Q: What exactly is a prototype, and how good does it have to be?
A: There are five main kinds of prototypes: photography dummy, form and fit, proof of function, presentation and the virtual prototype.
1. The photography dummy is similar to a Hollywood set: It looks great, but there may be little substance behind it. It's used for photographs that are released for publicity to test market reaction.
2. The form and fit prototype provides the hands-on and visual perspectives vital to the design process.
3. The proof of function prototype is used by designers and engineers to perfect the operation of the eventual product.
4. The presentation or "show and tell" prototype is used to demonstrate the product to prospective licensees, users and so on.
5. The virtual prototype is a computer-generated image that can be made without any need for a physical prototype.
Large corporations may use all five of these prototypes in their new-product development cycle, but for the inventor or entrepreneur with limited resources, the photo dummy, the presentation and the virtual prototypes are of main interest.
Ideally, your first prototype is the photo dummy, which can be used to "test the waters" or determine the level of interest of the end user, as well as entice appropriate marketers and manufacturers to contact you for potential alliances. (However, if the product is to be patented, there is risk involved in revealing it publicly. Contact a patent attorney for a full understanding of how your U.S. and foreign patent rights could be forfeited due to premature publicity.)
The next prototype you use is the virtual. This is generated as a three-dimensional computer line drawing, which is then filled in to create a solid appearance. Color and texture are added next. Finally, animation takes the subject through movements that contribute to a full understanding of the product's benefits.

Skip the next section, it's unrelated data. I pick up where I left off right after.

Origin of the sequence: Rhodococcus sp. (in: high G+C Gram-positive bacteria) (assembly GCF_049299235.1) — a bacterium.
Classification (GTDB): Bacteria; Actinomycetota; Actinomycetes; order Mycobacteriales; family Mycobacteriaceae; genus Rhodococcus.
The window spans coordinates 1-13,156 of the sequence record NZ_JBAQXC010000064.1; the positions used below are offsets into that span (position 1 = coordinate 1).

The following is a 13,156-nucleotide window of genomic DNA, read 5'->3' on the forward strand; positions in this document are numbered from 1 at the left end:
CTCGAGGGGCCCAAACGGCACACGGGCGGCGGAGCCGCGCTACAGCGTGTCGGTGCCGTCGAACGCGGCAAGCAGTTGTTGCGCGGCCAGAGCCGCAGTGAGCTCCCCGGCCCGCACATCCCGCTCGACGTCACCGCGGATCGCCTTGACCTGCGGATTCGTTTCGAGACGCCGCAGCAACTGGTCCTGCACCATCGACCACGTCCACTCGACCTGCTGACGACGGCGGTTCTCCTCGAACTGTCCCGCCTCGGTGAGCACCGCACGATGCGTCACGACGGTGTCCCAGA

The virtual prototype is presented on a CD-ROM. Although the computer composition time generally costs several hundred dollars for a minute of playing time, after the master has been created, the per-CD cost is around a dollar, making it an ideal medium for volume contacts with people that may figure in the product's future. Sending out 100 CDs is less expensive, less time consuming and less frustrating than attempting to demonstrate a physical prototype to the same audience. Computers today are equipped for playing CDs, and a company's vice president of marketing, who may be difficult to meet with for an initial showing of your physical prototype, will usually give you a few minutes of computer viewing time.
Eventually, of course, you must demonstrate your invention or product to the people or company that will pay you for it, and this requires a physical presentation or "show and tell" prototype. This prototype must come as close to "looks like, works like" the eventual product as your budget will allow. Neatness counts. A cosmetically or functionally deficient prototype is often the "kiss of death."
For more information on developing a prototype, visit the United Inventors Association of the USA at http://www.uiausa.orgor call (716) 359-9310.
Jack Lander is currently president of the nonprofit United Inventors Association, an umbrella organization for community inventor groups. He also serves as vice president of the Yankee Invention Exposition, the second-largest nonprofit exposition in the United States, which is held annually in Waterbury, Connecticut. In addition, he is founder and vice president of Innovators Guild, a community nonprofit inventor group in Danbury, Connecticut, where he lives.
In addition to his hands-on mechanical work, Jack writes the prototyping column for Inventors' Digest magazine and is working on a book on prototyping for inventors and engineers. You can reach Jack at (203) 792-1377 or visit The Inventor's Bookstore at www.inventorhelp.com.
The opinions expressed in this column are those of the author, not of Entrepreneur.com. All answers are intended to be general in nature, without regard to specific geographical areas or circumstances, and should only be relied upon after consulting an appropriate expert, such as an attorney or accountant.
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